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Ninth Circuit Dismisses Northern Cheyenne Boundary Dispute Case November 7, 2007

Posted by rezjudicata in 9th Circuit, Federal Circuits.
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Fidelity Exploration v. United States, No. 06-35307 (9th Cir. Nov. 6, 2007)


Issue(s): Quiet Title Act > Statute of Limitations >> Claim Accrual; Federal Courts > Subject Matter Jurisdiction

Fidelity Exploration sued the United States to quiet title to a five mile stretch of the bed of the Tongue River. In 1926, Congress confirmed a presidential executive order setting the middle of the main channel of the Tongue River as a boundary of the Northern Cheyenne Reservation. The State of Montana leased a five mile stretch of the river bed to Fidelity in 2002.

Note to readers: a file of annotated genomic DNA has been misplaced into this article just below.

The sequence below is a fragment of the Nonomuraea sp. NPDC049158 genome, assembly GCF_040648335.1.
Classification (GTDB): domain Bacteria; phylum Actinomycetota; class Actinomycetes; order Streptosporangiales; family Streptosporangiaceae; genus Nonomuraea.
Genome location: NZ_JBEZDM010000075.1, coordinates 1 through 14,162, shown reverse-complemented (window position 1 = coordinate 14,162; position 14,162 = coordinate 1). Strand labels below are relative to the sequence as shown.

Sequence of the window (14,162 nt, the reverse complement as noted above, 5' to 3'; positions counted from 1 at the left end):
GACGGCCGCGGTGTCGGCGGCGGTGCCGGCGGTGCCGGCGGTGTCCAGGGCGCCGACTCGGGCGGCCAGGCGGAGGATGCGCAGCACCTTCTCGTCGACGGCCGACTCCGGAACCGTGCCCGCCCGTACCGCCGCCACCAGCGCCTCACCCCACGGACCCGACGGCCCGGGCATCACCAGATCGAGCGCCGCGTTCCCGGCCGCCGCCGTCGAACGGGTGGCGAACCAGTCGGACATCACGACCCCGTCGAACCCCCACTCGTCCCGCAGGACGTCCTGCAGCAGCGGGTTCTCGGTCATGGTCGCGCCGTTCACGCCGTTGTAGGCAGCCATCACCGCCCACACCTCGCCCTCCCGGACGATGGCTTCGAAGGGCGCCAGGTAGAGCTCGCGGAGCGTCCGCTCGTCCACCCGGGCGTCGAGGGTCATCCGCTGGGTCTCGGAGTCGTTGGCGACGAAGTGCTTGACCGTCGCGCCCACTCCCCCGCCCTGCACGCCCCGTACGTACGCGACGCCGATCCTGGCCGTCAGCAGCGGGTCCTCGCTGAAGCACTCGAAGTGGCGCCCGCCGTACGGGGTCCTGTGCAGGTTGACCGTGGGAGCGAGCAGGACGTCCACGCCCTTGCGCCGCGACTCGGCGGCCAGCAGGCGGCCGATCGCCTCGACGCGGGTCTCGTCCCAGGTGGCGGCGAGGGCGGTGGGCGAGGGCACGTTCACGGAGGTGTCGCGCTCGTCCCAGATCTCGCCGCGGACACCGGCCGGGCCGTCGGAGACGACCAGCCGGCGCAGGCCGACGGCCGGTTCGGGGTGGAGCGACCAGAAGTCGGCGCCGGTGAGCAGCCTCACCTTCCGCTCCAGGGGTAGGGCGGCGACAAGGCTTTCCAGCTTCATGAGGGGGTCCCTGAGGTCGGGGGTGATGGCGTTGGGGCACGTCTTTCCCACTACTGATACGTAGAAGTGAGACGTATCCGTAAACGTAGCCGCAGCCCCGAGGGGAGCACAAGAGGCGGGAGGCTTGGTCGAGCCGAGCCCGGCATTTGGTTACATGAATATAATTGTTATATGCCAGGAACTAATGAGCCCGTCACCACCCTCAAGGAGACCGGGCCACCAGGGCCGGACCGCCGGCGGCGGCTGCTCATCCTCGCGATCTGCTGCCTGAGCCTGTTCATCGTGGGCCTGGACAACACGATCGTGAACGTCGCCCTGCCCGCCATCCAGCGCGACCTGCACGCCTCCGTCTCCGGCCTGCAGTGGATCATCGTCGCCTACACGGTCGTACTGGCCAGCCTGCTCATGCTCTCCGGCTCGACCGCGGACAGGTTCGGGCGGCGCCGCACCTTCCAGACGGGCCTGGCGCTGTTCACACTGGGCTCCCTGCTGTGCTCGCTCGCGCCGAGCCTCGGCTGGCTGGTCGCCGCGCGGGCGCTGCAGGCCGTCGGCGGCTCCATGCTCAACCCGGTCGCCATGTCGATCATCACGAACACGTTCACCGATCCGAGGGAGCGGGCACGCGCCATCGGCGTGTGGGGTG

The Quiet Title Act, subject to some exceptions, places a 12-year statute of limitations on all actions filed under the Act. The limitations period begins to run when the plaintiff or the plaintiff’s predecessor-in-interest knew or should have known of its claim. The Court held that Montana was Fidelity’s predecessor in interest. It reasoned that if the Act specifically exempts suits by states from the limitations period but not their successors in interest, then a plain reading of the Act’s notice provision means predecessors in interest must include states. Montana had notice of a claim in 1926 when Congress acted to fix the Reservation boundary. Therefore, Fidelity’s window to sue on their claim closed decades ago and the Court dismissed the case for lack of jurisdiction.

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